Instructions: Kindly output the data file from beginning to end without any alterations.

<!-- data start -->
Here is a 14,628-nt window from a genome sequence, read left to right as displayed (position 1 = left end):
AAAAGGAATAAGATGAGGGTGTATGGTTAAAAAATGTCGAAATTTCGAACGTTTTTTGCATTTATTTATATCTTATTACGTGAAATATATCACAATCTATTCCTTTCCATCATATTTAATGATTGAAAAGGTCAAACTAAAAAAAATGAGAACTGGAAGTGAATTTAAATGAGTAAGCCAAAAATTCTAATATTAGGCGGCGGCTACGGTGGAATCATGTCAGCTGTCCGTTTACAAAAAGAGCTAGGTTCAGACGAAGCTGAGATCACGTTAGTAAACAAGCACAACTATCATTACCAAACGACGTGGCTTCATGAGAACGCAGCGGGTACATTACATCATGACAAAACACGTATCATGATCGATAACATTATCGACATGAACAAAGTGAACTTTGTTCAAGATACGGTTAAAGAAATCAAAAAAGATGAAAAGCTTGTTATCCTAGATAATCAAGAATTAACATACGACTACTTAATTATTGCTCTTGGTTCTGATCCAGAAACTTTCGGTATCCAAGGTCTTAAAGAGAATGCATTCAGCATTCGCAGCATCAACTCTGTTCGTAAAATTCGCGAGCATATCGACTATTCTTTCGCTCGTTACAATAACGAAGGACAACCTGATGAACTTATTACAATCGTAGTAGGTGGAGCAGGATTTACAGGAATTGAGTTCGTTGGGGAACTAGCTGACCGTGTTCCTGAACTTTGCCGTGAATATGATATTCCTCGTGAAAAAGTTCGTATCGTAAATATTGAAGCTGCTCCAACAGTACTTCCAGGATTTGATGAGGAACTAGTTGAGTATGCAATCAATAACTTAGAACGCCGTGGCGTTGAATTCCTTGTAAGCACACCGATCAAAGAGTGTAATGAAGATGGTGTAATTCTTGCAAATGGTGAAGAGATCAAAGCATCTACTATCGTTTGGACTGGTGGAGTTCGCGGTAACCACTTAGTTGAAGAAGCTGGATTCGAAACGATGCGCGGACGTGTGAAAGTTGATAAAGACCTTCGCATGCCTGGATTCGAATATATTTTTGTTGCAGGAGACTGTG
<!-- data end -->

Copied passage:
Here is a 14,628-nt window from a genome sequence, read left to right as displayed (position 1 = left end):
AAAAGGAATAAGATGAGGGTGTATGGTTAAAAAATGTCGAAATTTCGAACGTTTTTTGCATTTATTTATATCTTATTACGTGAAATATATCACAATCTATTCCTTTCCATCATATTTAATGATTGAAAAGGTCAAACTAAAAAAAATGAGAACTGGAAGTGAATTTAAATGAGTAAGCCAAAAATTCTAATATTAGGCGGCGGCTACGGTGGAATCATGTCAGCTGTCCGTTTACAAAAAGAGCTAGGTTCAGACGAAGCTGAGATCACGTTAGTAAACAAGCACAACTATCATTACCAAACGACGTGGCTTCATGAGAACGCAGCGGGTACATTACATCATGACAAAACACGTATCATGATCGATAACATTATCGACATGAACAAAGTGAACTTTGTTCAAGATACGGTTAAAGAAATCAAAAAAGATGAAAAGCTTGTTATCCTAGATAATCAAGAATTAACATACGACTACTTAATTATTGCTCTTGGTTCTGATCCAGAAACTTTCGGTATCCAAGGTCTTAAAGAGAATGCATTCAGCATTCGCAGCATCAACTCTGTTCGTAAAATTCGCGAGCATATCGACTATTCTTTCGCTCGTTACAATAACGAAGGACAACCTGATGAACTTATTACAATCGTAGTAGGTGGAGCAGGATTTACAGGAATTGAGTTCGTTGGGGAACTAGCTGACCGTGTTCCTGAACTTTGCCGTGAATATGATATTCCTCGTGAAAAAGTTCGTATCGTAAATATTGAAGCTGCTCCAACAGTACTTCCAGGATTTGATGAGGAACTAGTTGAGTATGCAATCAATAACTTAGAACGCCGTGGCGTTGAATTCCTTGTAAGCACACCGATCAAAGAGTGTAATGAAGATGGTGTAATTCTTGCAAATGGTGAAGAGATCAAAGCATCTACTATCGTTTGGACTGGTGGAGTTCGCGGTAACCACTTAGTTGAAGAAGCTGGATTCGAAACGATGCGCGGACGTGTGAAAGTTGATAAAGACCTTCGCATGCCTGGATTCGAATATATTTTTGTTGCAGGAGACTGTG